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leslie's guiding traditions

As the May 1914 issue of the 'Girl Guides' Gazette' said: "What do you all think of our new corps of Girl Guides? I think we are all agreed that much better work can be done when the girls working together are much the same age, and we have not found that it is practicable to include Guides of 14 and 15 with little 'tots'. in the first place their strides are very different, they have not the wind to keep pace with big girls, although so many young people of the mature age of nine years, and less, are very keen about scouting, good signallers, and very anxious to join the Guides. How do you like the proposition of calling the Cadets our Rosebuds? We are all full blown flowers, and as the Rose is our Nation's Flower, Rosebuds would appropriately grow into Roses. The Rosebuds would, of course, have a uniform of their own, the most approved idea being dark blue skirts and knickers, dark blue knitted jerseys, and dark blue knitted cap or Tam. If we look at the Scouts' Laws for their Wolf "Cubs" we see that "Cubs" have only two promises to make, and, therefore, their Salute is the holding up of two fingers. The 'Rosebud' will salute with two fingers when she repeats her Promise 'On my honour I promise that I will do my best; 1) To do my duty to God and the King, and 2) To do a Good Turn to somebody each day.'

The Rosebuds will have a Rosebud badge to wear until they can be admitted as full-blown Guides. I have not room here to give the 'rosebuds' Laws at length, but will give them in full another time, and we shall be much interested to hear, at Headquarters, how you find the scheme works. The proof of a great General's greatness is in his ability to get others to work for him. Lieutenants and Patrol Leaders who really appreciate the responsibility given them, are of the greatest assistance to captains. Captains cannot do all the work themselves, and, therefore, Patrol leaders are appointed who are capable and judicious, and are able to take a responsible position. Such Guides are suitable to undertake the command of the 'Rosebuds' and to be answerable for their discipline and their well-being, and most interesting will be their privilege of training and bending the most pliable young sprigs, before they become hard wood, and grow into sturdy tree trunks whose shape and leanings cannot be altered. Agnes Baden-Powell"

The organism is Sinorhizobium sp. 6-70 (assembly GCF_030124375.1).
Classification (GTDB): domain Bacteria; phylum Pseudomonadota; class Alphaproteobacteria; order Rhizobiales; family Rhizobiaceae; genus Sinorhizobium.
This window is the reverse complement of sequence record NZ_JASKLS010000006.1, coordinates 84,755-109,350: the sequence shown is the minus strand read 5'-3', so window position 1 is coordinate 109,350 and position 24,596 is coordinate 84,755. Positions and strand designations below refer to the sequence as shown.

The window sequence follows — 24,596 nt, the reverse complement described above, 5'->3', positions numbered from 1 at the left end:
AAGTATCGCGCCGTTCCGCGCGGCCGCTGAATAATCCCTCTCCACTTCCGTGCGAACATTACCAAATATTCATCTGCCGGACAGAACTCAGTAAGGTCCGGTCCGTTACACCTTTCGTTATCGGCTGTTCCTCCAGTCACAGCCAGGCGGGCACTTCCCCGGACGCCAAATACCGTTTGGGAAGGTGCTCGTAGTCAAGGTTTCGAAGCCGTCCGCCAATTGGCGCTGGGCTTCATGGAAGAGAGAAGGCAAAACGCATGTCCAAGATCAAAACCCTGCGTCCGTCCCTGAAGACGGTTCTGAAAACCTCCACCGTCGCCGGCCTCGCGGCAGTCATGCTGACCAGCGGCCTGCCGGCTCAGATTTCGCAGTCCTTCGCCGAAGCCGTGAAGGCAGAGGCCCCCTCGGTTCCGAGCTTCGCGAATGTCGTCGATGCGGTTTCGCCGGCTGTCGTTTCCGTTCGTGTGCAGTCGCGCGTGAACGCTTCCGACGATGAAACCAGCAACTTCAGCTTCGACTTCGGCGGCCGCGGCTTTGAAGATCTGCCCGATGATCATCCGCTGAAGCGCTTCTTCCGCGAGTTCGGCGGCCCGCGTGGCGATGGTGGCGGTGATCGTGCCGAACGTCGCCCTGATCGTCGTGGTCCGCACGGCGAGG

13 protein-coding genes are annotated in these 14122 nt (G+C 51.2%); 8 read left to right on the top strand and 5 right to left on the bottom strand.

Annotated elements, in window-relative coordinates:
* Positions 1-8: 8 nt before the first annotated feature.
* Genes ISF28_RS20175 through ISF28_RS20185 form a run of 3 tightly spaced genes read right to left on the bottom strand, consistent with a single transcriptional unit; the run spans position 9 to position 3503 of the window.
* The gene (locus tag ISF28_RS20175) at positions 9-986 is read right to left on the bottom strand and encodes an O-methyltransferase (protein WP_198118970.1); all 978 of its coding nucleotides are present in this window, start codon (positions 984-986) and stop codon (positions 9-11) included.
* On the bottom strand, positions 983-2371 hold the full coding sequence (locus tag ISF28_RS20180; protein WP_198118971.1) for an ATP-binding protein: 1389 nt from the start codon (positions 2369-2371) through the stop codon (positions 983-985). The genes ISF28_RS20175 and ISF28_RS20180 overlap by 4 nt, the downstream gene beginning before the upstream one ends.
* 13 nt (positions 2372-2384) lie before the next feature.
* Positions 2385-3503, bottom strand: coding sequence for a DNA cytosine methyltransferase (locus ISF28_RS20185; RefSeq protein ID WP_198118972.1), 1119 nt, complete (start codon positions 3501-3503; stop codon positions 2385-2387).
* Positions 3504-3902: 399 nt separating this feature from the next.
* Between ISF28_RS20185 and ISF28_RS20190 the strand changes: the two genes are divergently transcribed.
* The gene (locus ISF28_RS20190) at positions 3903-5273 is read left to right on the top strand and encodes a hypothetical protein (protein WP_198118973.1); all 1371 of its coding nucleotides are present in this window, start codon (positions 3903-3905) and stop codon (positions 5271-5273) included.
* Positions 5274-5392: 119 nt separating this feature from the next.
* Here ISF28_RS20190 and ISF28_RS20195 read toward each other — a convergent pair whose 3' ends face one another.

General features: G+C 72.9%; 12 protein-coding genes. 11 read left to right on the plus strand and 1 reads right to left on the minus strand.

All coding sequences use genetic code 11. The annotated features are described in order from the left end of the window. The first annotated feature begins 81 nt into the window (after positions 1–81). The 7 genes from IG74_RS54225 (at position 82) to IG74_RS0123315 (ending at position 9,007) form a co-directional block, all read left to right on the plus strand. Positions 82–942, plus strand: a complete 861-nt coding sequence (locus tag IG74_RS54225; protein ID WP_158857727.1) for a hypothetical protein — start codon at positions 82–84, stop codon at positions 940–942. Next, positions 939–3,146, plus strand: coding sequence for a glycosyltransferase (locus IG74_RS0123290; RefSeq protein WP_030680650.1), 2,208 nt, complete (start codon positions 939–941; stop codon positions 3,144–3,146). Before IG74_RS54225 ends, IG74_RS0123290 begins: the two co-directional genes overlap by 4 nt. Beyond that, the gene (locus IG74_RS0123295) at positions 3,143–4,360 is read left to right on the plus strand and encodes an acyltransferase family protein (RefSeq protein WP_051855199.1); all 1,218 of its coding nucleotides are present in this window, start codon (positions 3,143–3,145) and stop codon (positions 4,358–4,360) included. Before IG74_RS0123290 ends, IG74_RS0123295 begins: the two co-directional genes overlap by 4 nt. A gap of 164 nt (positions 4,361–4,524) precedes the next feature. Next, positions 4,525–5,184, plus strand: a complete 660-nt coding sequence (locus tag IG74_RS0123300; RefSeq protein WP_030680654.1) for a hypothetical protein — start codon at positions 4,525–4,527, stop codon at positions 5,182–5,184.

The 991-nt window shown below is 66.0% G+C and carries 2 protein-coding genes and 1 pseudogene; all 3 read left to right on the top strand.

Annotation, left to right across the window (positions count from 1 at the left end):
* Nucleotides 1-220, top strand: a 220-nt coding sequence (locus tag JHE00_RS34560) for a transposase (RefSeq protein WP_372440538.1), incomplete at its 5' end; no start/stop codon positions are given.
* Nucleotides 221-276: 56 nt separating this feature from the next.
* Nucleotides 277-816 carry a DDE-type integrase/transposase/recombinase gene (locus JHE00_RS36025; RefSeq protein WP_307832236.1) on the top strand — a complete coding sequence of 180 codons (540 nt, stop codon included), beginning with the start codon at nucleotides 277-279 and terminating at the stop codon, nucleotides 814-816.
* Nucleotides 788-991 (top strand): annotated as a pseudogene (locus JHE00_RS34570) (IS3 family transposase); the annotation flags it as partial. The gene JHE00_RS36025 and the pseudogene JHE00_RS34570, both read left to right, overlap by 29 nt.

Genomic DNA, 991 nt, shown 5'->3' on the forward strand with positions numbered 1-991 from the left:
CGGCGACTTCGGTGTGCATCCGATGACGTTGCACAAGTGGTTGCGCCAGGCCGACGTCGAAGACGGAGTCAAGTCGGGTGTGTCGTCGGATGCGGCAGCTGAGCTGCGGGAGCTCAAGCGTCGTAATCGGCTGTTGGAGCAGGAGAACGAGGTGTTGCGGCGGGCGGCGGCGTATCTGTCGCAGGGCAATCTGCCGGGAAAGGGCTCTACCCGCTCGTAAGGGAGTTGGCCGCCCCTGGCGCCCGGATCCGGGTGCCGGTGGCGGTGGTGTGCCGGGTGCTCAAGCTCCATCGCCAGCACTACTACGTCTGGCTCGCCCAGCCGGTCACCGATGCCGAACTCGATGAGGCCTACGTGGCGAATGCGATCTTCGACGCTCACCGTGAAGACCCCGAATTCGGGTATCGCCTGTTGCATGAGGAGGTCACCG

In the June 1914 issue, further guidance was given:

"Rose Buds - What a Rose Bud may not do.

A Rose Bub may not wear a Girl Guide's uniform hat. Neither may she wear any Guide's Badges. A Rose Bud has her own brooch badge.

She may not salute with three fingers, for a Rose Bud has only two promises to make, therefore her sign is the holding up of two fingers.

A Rose Bud cannot have the sky-blue neckerchief, but she may tie her hair back with sky-blue.

The age at which a Rose Bud may join the Baden-Powell Girl Guides is eight years, but she does not blossom into a full-blown Rose until she is eleven.

Now the Guides have their salutes and their secret signs, passwords, and laws. The passwords for Rose Buds are as follows:-

Question - Dubesor a voyera? Answer - Duba Mai!

When a Rose Bud is to be enrolled she has to make two promises, and says: 'On my honour I promise that I will do my best: 1) To do my duty to God and the King; and 2) to do a Good Turn to somebody every day.'

When a Rose Bud promises 'on her honour' to do a thing, that means that it would be a terrible disgrace to her if she forgot about it, or did not keep her promise, so when a guide says she will do a thing, you may feel perfectly certain that she will do it.

Sir Robert Baden-Powell tells us how to make ourselves happy. How do you think? By running about and playing, or by tracking wild animals and getting to know all about their ways? Yes, the Rose Buds do all these things and make themselves happy, but they have a still better way than that. It is very simple. Rose Buds make other people happy.

Every day the Rose Bud does some kindness, it does not matte whether to a friend or a stranger, man, woman, child, or invalid. The 'good turn' need not be a big thing, you may get a chance of doing an act of politeness in your home; you might help your mother, or do some little job about the house. If you are out you might hep carry a parcel for an old person, or help take a little child across the street, or something of that sort.

No Rose Bud would accept money for doing a 'good turn' as you would not take any reward for doing your duty.

Rose Bud's Uniform - Dark blue knitted cap. Pale blue hair ribbon. Dark blue jersey. Dark blue skirt and knickers. Metal brooch Rose Bud Badge.

Tests for Rose Buds: